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Last updated: 02.08.19

Understanding the legal requirements for risk assessments

Why are risk assessments important?

Regardless of the industry you work in, risk assessments are a vital part of your health and safety plan. A thorough risk assessment will allow you to spot potential hazards before they can injure your staff, and they often inform the safety procedures responsible for safeguarding the health of your workforce. Risk assessments are also a legal requirement for all UK business. According to the terms of The Management of Health and Safety at Work Regulations (1999) business owners and employers must “make a suitable and sufficient assessment” of:

  • (a) the risks to the health and safety of employees to which they are exposed whilst they are at work; and
  • (b) the risks to the health and safety of persons not in employment arising out of or in connection with the conduct by him of his undertaking

The Management of Health and Safety at Work Regulations (1999) also sets out specific rules for the way these assessments need to be recorded and reviewed by other members of staff, to ensure that all workplace hazards are assessed correctly. 

In this article, we will take a look at the legal requirements for risk assessments and help you to understand what you need to do in order to meet the Health and Safety Executive (HSE)’s rigorous safety standards.

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What is a risk assessment?

A risk assessment is a formal analysis of any potential hazards in the workplace. This could include anything from heavy machinery, narrow fire escapes or biological hazards, right through to tripping hazards or loud noises - depending on your industry or your workplace. 

The HSE defines a risk assessment as “a careful examination of what, in your work, could cause harm to people, so that you can weigh up whether you have taken enough precautions or should do more to prevent harm.'' Risk assessments must be recorded, and it’s important to note that most risk assessments include four distinct sections:

  • A record of the risk or hazard
  • A record of the people that could be harmed by the risk or hazard
  • An evaluation of the risk, drawing on 3rd party documentation to establish how dangerous it is, and how likely an accident could be
  • A clear plan of action that’s designed to help employees mitigate, manage or avoid the risk

Why is it important to carry out risk assessments?

Risk assessments are the backbone of any thorough health and safety policy. As mentioned above, all employers are also legally mandated to carry out regular risk assessments for all workplace hazards under the Management of Health and Safety at Work Regulations (1999).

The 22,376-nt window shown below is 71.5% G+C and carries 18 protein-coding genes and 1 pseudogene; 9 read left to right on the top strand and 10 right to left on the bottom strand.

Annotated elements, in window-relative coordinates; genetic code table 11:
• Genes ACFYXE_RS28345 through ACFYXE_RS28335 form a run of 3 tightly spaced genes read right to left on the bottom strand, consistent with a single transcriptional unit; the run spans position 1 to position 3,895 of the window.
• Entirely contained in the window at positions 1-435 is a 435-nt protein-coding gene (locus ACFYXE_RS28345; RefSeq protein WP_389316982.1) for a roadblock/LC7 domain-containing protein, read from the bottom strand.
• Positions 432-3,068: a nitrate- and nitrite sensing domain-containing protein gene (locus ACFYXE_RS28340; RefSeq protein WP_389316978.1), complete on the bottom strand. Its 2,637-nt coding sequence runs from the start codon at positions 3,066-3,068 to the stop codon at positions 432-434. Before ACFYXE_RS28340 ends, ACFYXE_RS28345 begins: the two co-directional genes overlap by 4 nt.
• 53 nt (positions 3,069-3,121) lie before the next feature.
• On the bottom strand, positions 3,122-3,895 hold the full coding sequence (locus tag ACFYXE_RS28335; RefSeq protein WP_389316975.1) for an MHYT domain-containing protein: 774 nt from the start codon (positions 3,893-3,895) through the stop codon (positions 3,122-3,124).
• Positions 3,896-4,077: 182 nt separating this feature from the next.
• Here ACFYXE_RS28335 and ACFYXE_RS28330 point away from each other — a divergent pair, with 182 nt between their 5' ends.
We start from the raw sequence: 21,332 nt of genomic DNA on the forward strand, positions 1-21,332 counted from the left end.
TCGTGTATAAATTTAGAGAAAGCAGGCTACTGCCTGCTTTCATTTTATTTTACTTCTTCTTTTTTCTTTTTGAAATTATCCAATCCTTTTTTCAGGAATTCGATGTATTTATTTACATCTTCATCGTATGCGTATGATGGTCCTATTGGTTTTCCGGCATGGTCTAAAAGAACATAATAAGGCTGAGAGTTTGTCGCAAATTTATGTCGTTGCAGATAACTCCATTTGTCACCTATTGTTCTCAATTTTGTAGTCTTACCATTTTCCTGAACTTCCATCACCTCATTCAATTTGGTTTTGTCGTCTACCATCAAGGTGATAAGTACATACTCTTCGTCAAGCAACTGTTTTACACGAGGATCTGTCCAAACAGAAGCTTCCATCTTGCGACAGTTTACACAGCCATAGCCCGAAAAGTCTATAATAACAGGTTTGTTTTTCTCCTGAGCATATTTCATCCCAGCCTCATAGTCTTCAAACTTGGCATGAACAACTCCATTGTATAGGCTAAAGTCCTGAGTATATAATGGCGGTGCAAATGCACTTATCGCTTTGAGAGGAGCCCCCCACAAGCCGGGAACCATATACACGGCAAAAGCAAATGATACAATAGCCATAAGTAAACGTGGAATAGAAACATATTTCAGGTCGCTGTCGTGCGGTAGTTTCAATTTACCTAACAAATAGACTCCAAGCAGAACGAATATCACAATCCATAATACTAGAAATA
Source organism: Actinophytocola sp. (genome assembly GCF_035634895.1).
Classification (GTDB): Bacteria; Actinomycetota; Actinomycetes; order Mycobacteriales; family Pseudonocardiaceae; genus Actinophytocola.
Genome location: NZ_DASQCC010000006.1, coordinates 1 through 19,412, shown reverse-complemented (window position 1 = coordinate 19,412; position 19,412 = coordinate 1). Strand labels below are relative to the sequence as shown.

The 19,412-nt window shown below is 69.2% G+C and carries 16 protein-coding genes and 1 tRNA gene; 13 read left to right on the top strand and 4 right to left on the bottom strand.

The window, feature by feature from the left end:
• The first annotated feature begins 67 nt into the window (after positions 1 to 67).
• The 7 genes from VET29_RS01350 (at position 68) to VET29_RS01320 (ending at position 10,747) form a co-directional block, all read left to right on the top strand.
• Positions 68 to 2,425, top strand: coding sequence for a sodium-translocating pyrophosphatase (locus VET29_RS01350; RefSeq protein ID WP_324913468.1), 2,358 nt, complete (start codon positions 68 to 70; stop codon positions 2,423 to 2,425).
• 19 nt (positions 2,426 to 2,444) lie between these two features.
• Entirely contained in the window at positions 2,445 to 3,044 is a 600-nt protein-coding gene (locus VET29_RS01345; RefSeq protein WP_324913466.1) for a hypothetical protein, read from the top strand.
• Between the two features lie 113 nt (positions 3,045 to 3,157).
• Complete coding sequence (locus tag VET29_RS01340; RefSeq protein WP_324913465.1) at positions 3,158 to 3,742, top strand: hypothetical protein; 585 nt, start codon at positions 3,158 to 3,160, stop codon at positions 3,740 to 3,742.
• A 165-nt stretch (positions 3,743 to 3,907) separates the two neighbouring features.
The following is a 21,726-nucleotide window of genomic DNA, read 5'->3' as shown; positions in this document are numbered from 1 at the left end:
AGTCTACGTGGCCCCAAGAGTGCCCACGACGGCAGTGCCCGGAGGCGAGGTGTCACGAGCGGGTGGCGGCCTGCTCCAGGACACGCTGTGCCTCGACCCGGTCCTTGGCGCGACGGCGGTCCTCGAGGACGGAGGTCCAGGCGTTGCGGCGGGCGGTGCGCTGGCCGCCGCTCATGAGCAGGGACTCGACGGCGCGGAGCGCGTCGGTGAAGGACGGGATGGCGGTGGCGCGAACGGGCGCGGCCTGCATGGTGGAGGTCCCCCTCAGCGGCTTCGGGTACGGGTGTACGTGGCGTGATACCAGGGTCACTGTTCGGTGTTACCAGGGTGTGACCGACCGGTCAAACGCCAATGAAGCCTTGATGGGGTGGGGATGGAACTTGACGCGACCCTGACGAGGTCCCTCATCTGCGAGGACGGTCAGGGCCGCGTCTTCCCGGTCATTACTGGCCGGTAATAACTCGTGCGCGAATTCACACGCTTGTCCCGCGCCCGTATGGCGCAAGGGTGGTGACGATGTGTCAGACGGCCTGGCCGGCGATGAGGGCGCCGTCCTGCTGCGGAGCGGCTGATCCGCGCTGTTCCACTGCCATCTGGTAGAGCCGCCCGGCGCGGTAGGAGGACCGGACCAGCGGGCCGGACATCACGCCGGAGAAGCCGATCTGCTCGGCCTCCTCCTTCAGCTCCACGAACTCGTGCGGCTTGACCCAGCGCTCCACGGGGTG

Failure to carry out adequate risk assessments can open you up to legal actions and fines. In 2018, Tata Steel were fined £1.4 million after a worker was crushed by a crane, and a court ruled that their risk assessments had been inadequate. While fines this severe aren't commonplace, they do happen and it is always worth taking precautions to ensure that you are complying with the law.

Risk assessments are, in short, essential for ensuring the safety and wellbeing of your employees.

Looking for manual handling risk assessment guidance? Click Here to read our handy guide.

When do I need to carry out a risk assessment?

According to the HSE, “risk should be assessed "every time there are new machines, substances and procedures, which could lead to new hazards." which means you’ll need to carry out a new risk assessment every time:

  • You start work at a new site/location
  • You make a significant change to the way your employees carry out their work
  • You introduce new equipment to the workplace

Top Health and SafetyFAQs

What is fire safety?

Fire safety is a set of procedures which aim to reduce the amount of damage and injuries caused by fires. These include risk assessments to help identify and reduce areas of fire risk and formulate an emergency and evacuation plan in the event that a fire does break out.

How often should you do fire safety training?

Whenever new staff join the business, you’ll need to ensure they’re trained on your fire safety procedures. In addition to this, if anything changes within your business which adds new risks, you will need to inform all staff of the new fire risks.

Is manual handling training a legal requirement?

Under the Manual Handling Regulations you are legally obliged to ensure all employees are trained and competent in manual handling if their responsibilities may include manual handling.

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If you’d like to learn more about the legal requirements associated with risk assessments, you might be interested in the Virtual College introductory course on risk assessments, which you can find out more about on the course page here.

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